Dublin By Lamplight
A Dublin Corn Exchange Production
The Lowry, Salford, and touring
Dublin's Corn Exchange has brought its 2005 Edinburgh Fringe hit Dublin By Lamplight by Michael West to Salford as part of the company's first major UK tour.
The play is set in Dublin in 1904 when the King was paying an official visit to the city during politically volatile times. A group of actors is trying to put on a play called The Wooing of Emermistakenly advertised in the newspaper as The Wowing of Emerin an attempt to found 'The Irish National Theatre of Ireland'. However while writer and producer Willy is seducing rich lady Eva, who enthusiastically leads protests against the British and is to play the title role in the play, to get her to fund the company, Willy's brother and leading man Frank is loading a bag with explosives to protest in a rather different way.
The play is difficult to divorce from the production as it has a very distinctive visual and performative style, mainly due to its origins in devising and improvisational methods that director Annie Ryan brought from her native Chicago. The six actors wear white faces with fixed masks painted on them in make-up which never change, but they change their costumes, voices and physicality to create around thirty distinct characters between them.
The whole piece is set on a Victorian or Edwardian stage, designed by Kris Stone, with a very realistic brick wall filling the back of the stage and elaborate footlights casting large shadows onto the wall from the actors. The actors perform as masks, always facing the audience fully to speak but then turning to the person they are speaking to afterwards. Props and locations are all mimed, and sound effects are all provided verbally by the actors, except for the impressive ground-shaking explosion at the end of the first act.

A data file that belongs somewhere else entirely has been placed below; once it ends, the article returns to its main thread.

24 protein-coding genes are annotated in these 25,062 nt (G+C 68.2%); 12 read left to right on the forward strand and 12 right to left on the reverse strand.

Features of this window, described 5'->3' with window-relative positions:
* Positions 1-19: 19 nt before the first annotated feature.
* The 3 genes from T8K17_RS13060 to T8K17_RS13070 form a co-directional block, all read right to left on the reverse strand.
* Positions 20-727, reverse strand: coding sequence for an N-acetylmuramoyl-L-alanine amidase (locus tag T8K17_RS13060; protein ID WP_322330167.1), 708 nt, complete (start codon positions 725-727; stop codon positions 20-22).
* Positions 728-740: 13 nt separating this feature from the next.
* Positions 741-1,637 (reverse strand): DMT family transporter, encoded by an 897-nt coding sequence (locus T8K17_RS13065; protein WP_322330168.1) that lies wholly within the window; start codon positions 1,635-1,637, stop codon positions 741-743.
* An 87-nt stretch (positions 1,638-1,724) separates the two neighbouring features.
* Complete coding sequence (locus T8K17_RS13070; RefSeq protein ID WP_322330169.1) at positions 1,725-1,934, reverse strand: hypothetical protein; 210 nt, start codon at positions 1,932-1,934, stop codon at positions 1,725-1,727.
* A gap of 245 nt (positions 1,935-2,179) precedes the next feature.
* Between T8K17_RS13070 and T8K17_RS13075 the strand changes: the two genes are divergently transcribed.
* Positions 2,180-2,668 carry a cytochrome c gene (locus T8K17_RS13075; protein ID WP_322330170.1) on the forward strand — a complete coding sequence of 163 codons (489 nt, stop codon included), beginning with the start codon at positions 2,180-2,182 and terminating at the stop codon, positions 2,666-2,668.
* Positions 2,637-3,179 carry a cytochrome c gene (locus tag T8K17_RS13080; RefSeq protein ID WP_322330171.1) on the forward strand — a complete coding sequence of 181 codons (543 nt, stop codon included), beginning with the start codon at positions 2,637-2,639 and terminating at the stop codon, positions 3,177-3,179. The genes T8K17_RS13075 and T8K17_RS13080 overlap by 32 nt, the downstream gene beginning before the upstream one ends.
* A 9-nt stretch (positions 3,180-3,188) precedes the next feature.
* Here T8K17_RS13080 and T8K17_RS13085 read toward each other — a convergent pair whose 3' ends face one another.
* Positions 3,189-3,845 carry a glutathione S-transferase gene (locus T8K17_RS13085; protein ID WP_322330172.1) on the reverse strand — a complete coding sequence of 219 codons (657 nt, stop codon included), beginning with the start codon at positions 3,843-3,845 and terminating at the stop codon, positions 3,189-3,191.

The actors narrate the whole story to the audience in the third person, acting it out as they tell it. The play itself is certainly flawed as it jumps about a lot and there are elements in the plot that are underworked or slightly confusing. However the pace never lets up for long enough for the audience to dwell on these parts.
The actors are absolutely superb, with such impressive vocal and physical skills that they can transform themselves into an entirely different person almost like magic, sometimes without leaving the stage. Willy is played by Louis Lovett, who was in another wonderful Irish production at last year's Edinburgh Fringe called Improbable Frequency. His brother Frank is played by Tadhg Murphy, upper class Eva by Karen Egan, Maggie, the pregnant costume girl who ends up taking the stage to save the production, is played by Janet Moran, over the top actor Martyn Wallace is played by Tom Jordan Murphy and jealous young stage hand Jimmy by Paul Reid. The whole production is accompanied throughout by Conor Linehan's silent movie-style piano score played live by Danny Sheridan.
Although the play does lack some depth, the production is slick, superbly performed and extremely funny at times with some quite sad, poignant moments at the end. It is fast-paced and entertaining, and the skills of the actors alone make it a fascinating piece to watch. Even if you have read the programme, it is still surprising and impressive to see just six actors walk out at the end to take a bow.
Reviewer: David Chadderton